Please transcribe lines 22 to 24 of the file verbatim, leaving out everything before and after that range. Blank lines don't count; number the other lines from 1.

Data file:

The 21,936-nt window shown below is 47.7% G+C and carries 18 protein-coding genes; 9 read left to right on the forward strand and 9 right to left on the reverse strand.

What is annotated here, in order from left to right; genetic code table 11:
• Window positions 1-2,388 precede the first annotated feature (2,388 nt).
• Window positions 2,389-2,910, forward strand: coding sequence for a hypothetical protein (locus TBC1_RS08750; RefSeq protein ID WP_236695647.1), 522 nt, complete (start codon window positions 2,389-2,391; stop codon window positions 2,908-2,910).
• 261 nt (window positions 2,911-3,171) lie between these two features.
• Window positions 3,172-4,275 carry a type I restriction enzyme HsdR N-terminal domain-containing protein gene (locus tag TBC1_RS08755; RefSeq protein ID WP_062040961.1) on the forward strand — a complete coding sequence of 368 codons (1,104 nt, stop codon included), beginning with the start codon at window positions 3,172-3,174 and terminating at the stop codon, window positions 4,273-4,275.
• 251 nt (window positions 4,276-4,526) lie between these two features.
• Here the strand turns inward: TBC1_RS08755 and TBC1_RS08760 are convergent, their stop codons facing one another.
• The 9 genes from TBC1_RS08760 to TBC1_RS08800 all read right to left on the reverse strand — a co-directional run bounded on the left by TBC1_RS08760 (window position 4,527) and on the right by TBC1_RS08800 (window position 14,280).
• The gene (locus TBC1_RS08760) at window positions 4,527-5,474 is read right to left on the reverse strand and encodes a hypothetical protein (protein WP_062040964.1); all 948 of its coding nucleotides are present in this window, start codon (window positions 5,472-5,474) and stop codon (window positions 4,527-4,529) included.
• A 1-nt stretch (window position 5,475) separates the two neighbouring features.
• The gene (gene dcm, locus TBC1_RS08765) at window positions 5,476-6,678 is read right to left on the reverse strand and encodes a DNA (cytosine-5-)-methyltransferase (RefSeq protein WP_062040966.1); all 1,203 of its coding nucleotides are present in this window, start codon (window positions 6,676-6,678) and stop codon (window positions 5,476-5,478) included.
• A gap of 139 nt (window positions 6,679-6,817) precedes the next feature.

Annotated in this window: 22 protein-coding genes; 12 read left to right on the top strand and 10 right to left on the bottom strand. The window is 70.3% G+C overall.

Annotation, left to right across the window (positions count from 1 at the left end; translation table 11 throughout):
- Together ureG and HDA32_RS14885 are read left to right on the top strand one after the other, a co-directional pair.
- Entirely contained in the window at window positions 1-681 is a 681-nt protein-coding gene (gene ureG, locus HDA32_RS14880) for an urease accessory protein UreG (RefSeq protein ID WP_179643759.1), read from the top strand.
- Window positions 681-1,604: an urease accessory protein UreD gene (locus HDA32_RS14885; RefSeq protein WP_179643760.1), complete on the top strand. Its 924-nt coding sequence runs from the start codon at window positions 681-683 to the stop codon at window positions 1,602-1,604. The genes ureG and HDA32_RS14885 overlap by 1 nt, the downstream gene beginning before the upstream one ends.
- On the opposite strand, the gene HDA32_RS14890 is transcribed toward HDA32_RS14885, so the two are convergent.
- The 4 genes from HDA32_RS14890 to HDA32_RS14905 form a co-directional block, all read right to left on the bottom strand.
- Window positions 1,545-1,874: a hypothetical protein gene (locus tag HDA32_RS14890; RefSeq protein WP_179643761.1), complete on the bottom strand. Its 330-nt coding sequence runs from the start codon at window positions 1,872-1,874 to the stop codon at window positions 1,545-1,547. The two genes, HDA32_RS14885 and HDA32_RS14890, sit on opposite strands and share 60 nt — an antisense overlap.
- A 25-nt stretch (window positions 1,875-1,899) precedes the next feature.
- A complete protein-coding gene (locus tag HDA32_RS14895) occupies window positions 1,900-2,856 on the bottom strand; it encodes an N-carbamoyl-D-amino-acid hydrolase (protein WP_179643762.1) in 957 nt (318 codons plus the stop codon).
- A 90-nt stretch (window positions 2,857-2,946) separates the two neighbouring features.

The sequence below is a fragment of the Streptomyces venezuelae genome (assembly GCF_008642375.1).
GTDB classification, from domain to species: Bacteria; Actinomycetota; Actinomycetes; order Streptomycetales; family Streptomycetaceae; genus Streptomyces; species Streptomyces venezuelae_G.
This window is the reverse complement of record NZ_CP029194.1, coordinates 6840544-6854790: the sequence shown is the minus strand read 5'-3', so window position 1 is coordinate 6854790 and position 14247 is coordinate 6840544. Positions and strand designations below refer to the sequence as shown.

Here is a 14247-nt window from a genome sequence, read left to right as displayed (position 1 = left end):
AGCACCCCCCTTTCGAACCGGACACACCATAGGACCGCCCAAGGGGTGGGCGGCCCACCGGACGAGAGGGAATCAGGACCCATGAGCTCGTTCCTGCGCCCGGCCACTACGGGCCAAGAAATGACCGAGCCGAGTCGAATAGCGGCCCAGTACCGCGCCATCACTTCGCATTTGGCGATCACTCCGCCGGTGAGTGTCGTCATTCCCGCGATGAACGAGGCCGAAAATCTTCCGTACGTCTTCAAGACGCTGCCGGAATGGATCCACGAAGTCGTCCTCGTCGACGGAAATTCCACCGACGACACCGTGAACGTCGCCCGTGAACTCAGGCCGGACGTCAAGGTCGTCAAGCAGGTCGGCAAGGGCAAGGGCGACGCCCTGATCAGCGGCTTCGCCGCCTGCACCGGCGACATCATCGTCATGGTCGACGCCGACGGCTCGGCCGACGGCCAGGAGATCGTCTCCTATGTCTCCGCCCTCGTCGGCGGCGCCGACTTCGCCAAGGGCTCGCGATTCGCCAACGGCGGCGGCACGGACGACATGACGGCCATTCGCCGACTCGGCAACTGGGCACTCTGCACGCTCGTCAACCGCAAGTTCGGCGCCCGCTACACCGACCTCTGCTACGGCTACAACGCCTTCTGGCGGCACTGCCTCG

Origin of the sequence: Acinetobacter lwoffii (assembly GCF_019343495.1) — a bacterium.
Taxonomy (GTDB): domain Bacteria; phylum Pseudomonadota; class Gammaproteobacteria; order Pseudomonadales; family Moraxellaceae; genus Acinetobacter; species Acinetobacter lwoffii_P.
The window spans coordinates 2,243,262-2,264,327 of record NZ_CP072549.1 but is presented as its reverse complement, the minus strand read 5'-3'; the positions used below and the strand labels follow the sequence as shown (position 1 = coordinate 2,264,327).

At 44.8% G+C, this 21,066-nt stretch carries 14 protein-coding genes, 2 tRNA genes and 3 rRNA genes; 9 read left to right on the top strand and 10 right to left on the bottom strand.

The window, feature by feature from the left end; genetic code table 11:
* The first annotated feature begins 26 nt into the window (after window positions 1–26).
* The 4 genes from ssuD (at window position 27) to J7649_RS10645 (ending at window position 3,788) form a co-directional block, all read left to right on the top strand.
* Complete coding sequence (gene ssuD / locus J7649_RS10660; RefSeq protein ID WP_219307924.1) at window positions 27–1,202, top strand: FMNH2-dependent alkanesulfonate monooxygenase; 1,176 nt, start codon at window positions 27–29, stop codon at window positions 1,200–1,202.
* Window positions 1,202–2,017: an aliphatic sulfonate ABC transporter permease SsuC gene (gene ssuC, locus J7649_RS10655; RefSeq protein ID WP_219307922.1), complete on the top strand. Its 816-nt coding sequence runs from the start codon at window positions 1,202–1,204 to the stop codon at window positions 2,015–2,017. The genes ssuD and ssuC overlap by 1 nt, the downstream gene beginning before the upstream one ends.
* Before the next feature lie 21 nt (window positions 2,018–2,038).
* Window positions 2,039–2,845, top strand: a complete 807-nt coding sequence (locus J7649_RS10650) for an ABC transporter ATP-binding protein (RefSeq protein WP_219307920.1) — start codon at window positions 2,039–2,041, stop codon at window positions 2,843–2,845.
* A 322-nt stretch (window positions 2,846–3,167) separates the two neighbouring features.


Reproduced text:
- A 25-nt stretch (window positions 1,875-1,899) precedes the next feature.
- A complete protein-coding gene (locus tag HDA32_RS14895) occupies window positions 1,900-2,856 on the bottom strand; it encodes an N-carbamoyl-D-amino-acid hydrolase (protein WP_179643762.1) in 957 nt (318 codons plus the stop codon).
- A 90-nt stretch (window positions 2,857-2,946) separates the two neighbouring features.